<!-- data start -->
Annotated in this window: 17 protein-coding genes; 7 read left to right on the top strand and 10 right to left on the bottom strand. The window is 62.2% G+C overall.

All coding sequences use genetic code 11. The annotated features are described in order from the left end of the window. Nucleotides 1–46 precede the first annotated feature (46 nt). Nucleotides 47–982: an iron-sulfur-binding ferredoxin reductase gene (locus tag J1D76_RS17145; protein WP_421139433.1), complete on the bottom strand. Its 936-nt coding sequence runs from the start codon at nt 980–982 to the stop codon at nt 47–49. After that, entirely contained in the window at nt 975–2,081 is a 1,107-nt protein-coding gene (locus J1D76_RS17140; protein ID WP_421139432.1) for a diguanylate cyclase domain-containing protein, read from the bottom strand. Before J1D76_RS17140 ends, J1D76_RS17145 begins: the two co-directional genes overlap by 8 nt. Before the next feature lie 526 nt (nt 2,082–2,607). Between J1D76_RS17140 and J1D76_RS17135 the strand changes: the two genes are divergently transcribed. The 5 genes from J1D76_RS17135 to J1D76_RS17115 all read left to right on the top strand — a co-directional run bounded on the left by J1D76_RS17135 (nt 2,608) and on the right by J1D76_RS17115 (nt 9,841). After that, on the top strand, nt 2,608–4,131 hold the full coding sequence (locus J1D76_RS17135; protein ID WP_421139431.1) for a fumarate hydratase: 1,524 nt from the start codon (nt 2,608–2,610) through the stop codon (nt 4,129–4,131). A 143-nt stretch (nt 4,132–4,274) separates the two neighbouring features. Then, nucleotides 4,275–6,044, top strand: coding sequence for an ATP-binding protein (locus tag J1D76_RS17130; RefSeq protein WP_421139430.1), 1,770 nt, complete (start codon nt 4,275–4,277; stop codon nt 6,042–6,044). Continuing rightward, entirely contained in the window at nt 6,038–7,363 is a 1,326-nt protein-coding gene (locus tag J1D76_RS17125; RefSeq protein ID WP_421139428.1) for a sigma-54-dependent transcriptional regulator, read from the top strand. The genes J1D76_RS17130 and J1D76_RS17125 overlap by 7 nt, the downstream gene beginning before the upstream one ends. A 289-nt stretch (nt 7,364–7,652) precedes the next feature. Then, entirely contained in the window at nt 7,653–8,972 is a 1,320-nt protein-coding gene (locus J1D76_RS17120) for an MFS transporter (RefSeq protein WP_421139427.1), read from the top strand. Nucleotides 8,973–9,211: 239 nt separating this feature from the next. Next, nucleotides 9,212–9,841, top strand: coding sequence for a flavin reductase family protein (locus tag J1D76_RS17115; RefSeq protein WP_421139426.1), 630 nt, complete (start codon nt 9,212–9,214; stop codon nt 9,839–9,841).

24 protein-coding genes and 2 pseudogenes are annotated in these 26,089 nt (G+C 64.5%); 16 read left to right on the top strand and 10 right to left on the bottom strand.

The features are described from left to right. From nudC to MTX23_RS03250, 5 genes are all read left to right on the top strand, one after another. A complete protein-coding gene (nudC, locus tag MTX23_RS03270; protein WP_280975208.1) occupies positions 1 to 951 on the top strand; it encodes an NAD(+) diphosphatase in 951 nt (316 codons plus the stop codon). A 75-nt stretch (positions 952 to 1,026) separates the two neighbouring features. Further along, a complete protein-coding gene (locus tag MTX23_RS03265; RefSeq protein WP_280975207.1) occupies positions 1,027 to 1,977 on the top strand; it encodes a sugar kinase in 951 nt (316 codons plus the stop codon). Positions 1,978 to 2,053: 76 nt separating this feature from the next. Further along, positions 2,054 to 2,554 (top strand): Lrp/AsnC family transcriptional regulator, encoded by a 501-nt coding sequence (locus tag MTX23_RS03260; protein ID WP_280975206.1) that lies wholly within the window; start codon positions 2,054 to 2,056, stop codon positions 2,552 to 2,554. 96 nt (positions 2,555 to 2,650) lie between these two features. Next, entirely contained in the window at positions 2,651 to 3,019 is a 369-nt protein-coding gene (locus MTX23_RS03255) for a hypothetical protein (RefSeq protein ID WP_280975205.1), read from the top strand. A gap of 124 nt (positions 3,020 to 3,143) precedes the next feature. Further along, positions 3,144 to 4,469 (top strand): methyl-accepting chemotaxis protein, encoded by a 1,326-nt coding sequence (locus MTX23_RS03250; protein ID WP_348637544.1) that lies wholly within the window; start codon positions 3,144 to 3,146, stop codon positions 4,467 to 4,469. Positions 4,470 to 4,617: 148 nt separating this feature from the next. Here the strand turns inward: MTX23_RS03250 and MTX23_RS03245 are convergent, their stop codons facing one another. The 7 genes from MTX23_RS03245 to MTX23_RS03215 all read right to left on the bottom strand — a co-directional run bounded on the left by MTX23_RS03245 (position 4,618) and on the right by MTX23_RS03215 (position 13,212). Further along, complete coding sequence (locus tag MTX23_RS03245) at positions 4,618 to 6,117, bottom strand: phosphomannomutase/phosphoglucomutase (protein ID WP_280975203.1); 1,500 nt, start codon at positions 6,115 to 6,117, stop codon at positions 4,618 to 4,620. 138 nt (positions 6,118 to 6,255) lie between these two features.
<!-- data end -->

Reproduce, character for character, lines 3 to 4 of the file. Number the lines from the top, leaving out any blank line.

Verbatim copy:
24 protein-coding genes and 2 pseudogenes are annotated in these 26,089 nt (G+C 64.5%); 16 read left to right on the top strand and 10 right to left on the bottom strand.

The features are described from left to right. From nudC to MTX23_RS03250, 5 genes are all read left to right on the top strand, one after another. A complete protein-coding gene (nudC, locus tag MTX23_RS03270; protein WP_280975208.1) occupies positions 1 to 951 on the top strand; it encodes an NAD(+) diphosphatase in 951 nt (316 codons plus the stop codon). A 75-nt stretch (positions 952 to 1,026) separates the two neighbouring features. Further along, a complete protein-coding gene (locus tag MTX23_RS03265; RefSeq protein WP_280975207.1) occupies positions 1,027 to 1,977 on the top strand; it encodes a sugar kinase in 951 nt (316 codons plus the stop codon). Positions 1,978 to 2,053: 76 nt separating this feature from the next. Further along, positions 2,054 to 2,554 (top strand): Lrp/AsnC family transcriptional regulator, encoded by a 501-nt coding sequence (locus tag MTX23_RS03260; protein ID WP_280975206.1) that lies wholly within the window; start codon positions 2,054 to 2,056, stop codon positions 2,552 to 2,554. 96 nt (positions 2,555 to 2,650) lie between these two features. Next, entirely contained in the window at positions 2,651 to 3,019 is a 369-nt protein-coding gene (locus MTX23_RS03255) for a hypothetical protein (RefSeq protein ID WP_280975205.1), read from the top strand. A gap of 124 nt (positions 3,020 to 3,143) precedes the next feature. Further along, positions 3,144 to 4,469 (top strand): methyl-accepting chemotaxis protein, encoded by a 1,326-nt coding sequence (locus MTX23_RS03250; protein ID WP_348637544.1) that lies wholly within the window; start codon positions 3,144 to 3,146, stop codon positions 4,467 to 4,469. Positions 4,470 to 4,617: 148 nt separating this feature from the next. Here the strand turns inward: MTX23_RS03250 and MTX23_RS03245 are convergent, their stop codons facing one another. The 7 genes from MTX23_RS03245 to MTX23_RS03215 all read right to left on the bottom strand — a co-directional run bounded on the left by MTX23_RS03245 (position 4,618) and on the right by MTX23_RS03215 (position 13,212). Further along, complete coding sequence (locus tag MTX23_RS03245) at positions 4,618 to 6,117, bottom strand: phosphomannomutase/phosphoglucomutase (protein ID WP_280975203.1); 1,500 nt, start codon at positions 6,115 to 6,117, stop codon at positions 4,618 to 4,620. 138 nt (positions 6,118 to 6,255) lie between these two features.